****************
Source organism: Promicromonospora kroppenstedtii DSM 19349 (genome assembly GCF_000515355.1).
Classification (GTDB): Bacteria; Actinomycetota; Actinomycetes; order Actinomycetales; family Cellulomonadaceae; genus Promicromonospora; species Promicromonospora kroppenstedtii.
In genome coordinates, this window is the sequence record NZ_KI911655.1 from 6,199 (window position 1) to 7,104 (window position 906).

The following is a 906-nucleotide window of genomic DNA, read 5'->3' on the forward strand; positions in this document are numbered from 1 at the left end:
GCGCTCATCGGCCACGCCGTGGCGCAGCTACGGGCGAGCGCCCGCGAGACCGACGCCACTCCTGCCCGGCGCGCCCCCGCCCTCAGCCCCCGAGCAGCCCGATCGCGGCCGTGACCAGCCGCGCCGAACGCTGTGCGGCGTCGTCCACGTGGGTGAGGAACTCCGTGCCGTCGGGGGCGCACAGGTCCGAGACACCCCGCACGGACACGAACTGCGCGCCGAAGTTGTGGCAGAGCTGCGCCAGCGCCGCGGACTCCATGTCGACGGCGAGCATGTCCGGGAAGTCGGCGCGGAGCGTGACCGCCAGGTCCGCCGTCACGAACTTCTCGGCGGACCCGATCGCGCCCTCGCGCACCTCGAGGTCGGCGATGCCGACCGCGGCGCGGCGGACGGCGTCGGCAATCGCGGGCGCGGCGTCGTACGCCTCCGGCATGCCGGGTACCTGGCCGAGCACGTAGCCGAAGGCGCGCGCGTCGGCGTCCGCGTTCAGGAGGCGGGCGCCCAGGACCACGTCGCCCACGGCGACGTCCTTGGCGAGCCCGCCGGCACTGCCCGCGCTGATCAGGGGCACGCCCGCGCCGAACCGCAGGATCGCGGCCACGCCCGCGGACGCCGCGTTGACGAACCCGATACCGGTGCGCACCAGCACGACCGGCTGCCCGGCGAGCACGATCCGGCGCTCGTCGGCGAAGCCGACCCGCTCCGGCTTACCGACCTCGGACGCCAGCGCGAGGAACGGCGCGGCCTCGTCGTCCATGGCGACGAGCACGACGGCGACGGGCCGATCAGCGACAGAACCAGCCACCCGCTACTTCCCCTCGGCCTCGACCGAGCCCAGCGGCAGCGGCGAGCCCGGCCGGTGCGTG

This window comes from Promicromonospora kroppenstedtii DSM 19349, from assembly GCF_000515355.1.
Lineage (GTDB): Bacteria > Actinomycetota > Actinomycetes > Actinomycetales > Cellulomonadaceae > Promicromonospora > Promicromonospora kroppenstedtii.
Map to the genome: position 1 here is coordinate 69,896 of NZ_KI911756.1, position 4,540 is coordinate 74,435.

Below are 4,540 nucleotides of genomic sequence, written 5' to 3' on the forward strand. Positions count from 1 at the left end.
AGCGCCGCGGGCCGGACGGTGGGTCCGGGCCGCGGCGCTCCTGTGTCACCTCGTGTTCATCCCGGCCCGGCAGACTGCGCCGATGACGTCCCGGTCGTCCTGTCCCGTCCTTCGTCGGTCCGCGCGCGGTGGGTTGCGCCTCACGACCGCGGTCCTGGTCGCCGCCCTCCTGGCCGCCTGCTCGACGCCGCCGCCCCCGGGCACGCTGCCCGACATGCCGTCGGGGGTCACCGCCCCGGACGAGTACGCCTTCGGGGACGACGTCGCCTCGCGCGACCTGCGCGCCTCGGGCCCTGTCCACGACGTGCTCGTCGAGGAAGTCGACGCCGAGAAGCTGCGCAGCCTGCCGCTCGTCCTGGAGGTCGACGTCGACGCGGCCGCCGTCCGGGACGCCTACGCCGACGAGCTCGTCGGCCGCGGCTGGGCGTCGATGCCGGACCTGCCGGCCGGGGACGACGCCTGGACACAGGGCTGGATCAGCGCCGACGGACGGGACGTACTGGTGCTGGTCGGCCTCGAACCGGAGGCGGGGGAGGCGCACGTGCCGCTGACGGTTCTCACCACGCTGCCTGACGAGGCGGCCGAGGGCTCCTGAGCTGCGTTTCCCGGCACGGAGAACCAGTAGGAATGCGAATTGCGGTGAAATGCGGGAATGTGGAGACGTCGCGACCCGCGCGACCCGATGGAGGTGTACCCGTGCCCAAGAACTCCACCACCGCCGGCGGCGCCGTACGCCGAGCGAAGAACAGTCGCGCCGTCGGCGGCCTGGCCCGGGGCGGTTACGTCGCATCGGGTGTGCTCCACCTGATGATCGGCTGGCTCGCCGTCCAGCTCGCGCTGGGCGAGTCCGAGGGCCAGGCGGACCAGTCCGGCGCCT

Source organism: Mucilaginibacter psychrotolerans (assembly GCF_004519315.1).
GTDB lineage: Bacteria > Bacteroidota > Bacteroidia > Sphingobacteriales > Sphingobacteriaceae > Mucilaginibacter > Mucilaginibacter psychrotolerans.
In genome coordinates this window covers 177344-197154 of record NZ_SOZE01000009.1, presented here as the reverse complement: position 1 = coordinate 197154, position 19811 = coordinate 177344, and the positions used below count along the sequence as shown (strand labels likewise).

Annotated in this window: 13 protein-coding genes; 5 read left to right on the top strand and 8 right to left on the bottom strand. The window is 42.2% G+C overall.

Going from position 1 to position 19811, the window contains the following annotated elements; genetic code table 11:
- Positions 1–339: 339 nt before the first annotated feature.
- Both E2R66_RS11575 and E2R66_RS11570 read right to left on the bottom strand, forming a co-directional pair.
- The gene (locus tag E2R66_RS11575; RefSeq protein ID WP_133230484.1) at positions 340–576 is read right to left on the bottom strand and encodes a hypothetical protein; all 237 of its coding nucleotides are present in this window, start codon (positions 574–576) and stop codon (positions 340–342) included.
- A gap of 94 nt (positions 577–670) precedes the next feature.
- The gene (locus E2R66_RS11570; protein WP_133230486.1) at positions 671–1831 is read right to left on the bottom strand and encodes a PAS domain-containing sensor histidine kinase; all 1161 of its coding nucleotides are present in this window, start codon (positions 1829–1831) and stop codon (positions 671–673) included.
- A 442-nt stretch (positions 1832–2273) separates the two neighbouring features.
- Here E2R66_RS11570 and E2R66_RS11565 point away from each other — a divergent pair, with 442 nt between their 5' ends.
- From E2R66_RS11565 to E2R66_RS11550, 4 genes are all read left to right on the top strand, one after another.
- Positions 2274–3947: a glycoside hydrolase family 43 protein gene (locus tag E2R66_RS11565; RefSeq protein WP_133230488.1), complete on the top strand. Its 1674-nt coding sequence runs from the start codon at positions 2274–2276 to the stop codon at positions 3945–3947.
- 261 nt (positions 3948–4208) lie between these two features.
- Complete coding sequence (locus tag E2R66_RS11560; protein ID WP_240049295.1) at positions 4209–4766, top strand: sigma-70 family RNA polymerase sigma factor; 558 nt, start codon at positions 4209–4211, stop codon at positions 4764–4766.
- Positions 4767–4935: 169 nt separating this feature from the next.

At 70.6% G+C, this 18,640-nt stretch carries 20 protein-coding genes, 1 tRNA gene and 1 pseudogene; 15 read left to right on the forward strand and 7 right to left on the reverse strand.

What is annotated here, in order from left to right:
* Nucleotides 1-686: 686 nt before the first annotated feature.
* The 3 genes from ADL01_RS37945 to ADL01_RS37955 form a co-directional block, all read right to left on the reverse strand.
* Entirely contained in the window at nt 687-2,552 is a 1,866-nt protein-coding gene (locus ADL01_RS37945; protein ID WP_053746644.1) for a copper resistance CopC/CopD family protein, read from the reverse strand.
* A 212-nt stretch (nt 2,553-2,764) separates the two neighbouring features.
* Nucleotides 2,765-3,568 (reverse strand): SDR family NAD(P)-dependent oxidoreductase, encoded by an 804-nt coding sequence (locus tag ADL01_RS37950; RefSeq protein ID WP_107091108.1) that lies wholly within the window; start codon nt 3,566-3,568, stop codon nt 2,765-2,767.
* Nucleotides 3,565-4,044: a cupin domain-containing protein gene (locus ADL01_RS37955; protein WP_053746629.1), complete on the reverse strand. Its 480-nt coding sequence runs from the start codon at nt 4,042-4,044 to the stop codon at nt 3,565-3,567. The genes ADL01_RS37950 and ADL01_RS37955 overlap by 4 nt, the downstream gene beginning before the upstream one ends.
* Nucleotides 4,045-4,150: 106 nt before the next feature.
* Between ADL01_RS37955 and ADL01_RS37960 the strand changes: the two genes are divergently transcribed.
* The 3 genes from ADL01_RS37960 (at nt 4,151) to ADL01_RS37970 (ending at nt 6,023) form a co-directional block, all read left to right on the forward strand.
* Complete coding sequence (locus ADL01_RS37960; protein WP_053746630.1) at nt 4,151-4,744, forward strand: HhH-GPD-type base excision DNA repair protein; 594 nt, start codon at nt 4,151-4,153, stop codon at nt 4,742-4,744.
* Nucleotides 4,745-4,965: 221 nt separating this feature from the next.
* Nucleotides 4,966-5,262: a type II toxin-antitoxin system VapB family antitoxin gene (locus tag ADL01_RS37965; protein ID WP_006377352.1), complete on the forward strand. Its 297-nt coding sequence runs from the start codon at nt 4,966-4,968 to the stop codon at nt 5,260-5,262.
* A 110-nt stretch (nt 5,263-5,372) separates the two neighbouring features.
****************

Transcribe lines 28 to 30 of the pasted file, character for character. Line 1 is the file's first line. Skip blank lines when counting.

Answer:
At 70.6% G+C, this 18,640-nt stretch carries 20 protein-coding genes, 1 tRNA gene and 1 pseudogene; 15 read left to right on the forward strand and 7 right to left on the reverse strand.

What is annotated here, in order from left to right:
* Nucleotides 1-686: 686 nt before the first annotated feature.